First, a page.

Since antimatter is created when two matter particles are slammed together at high velocities, could the vice versa work and create matter?
Yes. Anti-matter has mass and when mass moves at a high velocity, there is an overall increase in energy. When the two anti-matter particles collide, you will have a strong release of energy that will result in the creation of both "normal matter" particles and "anti-matter" particles. But, since you started with anti-matter, in the end, there will be a greater mass of anti-matter than normal matter.
The technical reasons are known as "Lepton number conservation" or "Baryon number conservation" coupled with "charge conservation". When you add the appropriate baryon and lepton numbers and know the beginning charge of both particles, all three of these numbers must be equal before and after the reaction. Lepton and Baryon numbers are typically negative for anti-matter and positive for normal matter, so when you have the reaction, in the end the numbers must be negative just like they started. So you will end up with as much anti-matter as you started with.
Eugene Geis, M.S., Physics Grad Student, ASU, Phoenix, AZ
The answer to your question is yes. Let us consider the example of a high energy (~20 GeV) electron scattering inelastically with a proton, the result yielding evidence of quarks.
Firstly, I should make it clear that when two matter particles collide at high energy, only new matter-antimatter particle PAIRS can be created from the interaction. This fact becomes obvious when one considers that charge, lepton and baryon number are all conserved quantities. New anti-matter particles cannot be create by themselves, as conservation laws would be violated. Once this is understood the creation of new particles can simply be understood as the conversion of energy to matter-antimatter pairs. Importantly, you should realize that the antimatter products will eventually annihilate with matter (although perhaps after further decays) unless the antimatter is forcefully isolated.
In the example given, relativity tells us that the electron is at high enough energy in order for the proton to appear (relative to its motion) as a flat disc, with the quark motion almost stopped. The electron then interacts electromagnetically with the quarks at close distance and considerably disturbs them. Since quarks cannot exist in isolation, a lone quark cannot be removed from the proton and instead the energy from the strong-force field (due to the disturbance of the quarks) is used to create new matter-antimatter particle pairs. Many complex particle showers are produced in such interactions.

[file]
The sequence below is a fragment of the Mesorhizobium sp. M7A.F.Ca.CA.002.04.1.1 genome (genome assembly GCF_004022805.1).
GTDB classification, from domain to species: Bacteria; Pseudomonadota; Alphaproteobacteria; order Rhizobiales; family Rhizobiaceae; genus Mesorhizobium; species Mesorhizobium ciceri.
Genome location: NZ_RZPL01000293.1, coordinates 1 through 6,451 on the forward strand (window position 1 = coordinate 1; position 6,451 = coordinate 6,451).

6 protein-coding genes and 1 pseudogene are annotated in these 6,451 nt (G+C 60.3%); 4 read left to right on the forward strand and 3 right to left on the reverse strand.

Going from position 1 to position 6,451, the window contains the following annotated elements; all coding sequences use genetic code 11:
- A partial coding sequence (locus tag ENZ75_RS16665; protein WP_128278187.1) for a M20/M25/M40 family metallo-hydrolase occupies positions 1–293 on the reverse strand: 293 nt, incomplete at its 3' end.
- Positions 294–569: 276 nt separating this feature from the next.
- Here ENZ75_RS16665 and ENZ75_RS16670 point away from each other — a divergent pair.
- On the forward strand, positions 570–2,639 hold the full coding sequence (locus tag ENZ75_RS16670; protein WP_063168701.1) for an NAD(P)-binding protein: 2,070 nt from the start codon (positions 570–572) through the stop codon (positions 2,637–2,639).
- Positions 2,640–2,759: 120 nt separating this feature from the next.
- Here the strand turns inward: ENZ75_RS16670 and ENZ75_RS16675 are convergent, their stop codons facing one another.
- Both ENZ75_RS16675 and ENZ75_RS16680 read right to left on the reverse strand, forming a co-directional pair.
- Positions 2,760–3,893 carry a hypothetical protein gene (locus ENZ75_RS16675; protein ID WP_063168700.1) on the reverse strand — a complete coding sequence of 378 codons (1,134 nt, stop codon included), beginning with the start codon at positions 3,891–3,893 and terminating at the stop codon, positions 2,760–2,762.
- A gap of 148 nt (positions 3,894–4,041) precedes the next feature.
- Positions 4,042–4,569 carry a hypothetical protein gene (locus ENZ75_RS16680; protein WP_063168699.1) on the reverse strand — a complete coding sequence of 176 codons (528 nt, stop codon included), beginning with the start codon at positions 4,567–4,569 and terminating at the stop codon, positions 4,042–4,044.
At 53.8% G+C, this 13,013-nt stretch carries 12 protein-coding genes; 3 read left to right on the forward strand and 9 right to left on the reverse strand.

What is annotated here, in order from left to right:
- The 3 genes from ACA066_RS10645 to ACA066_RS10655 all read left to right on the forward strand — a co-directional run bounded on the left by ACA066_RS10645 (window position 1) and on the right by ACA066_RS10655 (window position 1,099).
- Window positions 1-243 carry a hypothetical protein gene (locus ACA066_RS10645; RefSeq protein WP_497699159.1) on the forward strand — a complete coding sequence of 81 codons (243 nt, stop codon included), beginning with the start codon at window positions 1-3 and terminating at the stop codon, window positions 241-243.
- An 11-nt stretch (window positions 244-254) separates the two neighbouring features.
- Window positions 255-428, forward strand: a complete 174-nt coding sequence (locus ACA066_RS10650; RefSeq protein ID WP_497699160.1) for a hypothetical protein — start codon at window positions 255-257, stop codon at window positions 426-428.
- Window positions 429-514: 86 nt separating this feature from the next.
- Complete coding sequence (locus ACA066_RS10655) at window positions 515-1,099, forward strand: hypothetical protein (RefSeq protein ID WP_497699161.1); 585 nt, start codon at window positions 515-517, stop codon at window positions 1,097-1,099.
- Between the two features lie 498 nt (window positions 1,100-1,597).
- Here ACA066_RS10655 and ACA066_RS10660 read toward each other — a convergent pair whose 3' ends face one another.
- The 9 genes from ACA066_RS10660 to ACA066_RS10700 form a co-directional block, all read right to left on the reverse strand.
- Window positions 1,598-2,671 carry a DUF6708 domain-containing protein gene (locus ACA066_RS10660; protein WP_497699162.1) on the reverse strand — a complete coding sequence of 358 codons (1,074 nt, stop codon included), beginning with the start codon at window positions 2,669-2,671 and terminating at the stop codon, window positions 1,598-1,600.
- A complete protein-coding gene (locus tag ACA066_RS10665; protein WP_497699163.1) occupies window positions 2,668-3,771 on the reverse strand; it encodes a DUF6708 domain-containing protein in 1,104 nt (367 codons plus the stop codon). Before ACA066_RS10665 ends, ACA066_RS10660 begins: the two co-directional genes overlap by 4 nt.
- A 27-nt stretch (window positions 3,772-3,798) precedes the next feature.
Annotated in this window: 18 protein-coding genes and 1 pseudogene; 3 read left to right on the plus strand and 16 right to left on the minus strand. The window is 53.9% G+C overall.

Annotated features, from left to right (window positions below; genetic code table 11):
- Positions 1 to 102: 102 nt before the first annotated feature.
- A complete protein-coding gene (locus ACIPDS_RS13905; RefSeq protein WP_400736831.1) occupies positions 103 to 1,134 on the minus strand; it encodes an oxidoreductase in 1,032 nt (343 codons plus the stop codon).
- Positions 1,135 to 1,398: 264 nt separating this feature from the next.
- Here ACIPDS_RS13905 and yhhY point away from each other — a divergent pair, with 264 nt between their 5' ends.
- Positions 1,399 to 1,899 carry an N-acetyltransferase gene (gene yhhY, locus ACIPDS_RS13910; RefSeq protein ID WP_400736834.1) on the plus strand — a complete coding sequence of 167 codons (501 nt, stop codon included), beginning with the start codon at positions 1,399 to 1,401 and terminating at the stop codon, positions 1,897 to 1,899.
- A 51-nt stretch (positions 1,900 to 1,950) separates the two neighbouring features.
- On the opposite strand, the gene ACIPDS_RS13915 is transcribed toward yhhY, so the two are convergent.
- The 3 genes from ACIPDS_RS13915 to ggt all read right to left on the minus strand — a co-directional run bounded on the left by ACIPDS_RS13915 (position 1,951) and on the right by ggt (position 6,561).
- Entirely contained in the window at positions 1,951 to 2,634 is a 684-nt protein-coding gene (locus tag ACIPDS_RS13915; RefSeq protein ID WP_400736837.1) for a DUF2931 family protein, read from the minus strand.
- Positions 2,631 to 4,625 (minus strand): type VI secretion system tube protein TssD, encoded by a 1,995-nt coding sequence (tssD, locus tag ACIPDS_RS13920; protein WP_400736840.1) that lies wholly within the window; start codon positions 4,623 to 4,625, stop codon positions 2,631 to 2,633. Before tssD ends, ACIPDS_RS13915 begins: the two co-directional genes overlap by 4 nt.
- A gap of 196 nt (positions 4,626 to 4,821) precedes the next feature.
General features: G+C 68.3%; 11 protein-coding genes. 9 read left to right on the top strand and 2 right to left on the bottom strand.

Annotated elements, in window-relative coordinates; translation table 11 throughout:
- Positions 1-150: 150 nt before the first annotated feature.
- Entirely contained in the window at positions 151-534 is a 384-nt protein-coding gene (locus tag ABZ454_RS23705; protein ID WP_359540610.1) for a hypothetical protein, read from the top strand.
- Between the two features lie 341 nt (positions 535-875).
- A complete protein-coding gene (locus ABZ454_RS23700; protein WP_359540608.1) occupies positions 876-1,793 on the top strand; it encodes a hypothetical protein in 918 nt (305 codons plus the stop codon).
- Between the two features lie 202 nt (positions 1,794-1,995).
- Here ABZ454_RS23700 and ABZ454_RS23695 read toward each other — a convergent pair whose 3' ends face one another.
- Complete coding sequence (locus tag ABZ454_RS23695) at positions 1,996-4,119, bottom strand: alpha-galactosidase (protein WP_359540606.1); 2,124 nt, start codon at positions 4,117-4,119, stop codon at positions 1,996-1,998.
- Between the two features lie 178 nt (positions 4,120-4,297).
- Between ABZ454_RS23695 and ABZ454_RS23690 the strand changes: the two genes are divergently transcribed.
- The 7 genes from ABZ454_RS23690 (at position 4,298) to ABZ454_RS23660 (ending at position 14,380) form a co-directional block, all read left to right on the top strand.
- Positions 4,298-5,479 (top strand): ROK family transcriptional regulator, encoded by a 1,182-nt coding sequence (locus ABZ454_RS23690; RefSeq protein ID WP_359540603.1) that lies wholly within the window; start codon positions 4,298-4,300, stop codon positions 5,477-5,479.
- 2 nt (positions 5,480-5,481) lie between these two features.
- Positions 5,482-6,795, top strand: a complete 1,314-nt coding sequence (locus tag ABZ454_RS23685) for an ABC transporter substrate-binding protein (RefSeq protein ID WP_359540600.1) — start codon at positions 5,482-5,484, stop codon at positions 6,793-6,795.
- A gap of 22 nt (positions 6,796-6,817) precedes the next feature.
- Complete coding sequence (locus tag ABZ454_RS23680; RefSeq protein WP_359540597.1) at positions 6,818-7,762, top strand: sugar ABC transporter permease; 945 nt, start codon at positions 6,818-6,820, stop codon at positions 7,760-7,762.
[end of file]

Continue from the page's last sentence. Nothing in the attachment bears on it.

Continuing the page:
Clearly the above explanation of such interactions is independent of whether the colliding particles are both matter or both antimatter, and a similar interaction would occur between a positron and an anti-proton. Again, matter-antimatter particle pairs would be produced and again the antimatter must be forcefully isolated if annihilation is to be prevented.
The answer to your question is, thus, clearly yes: matter would be created when antimatter particles collide at high energy. You should understand that the matter would be produced in particle-antiparticle pairs though and isolation is difficult. Equally, you should see that this process would be of no use for creating matter for *use*, since matter is abundant in the Universe around us and we have no need to create it. However, the process is of considerable use in studying unstable fundamental matter (and antimatter) particles (e.g. charm, strange, top, bottom quarks, muon and tau, W, Z etc...). A high energy method must also be used to create then isolate antimatter when it is needed for study.
Sam Cohen, Physics Student, LGS, UK
'The atomic bomb ... made the prospect of future war unendurable. It has led us up those last few steps to the mountain pass; and beyond there is different country.'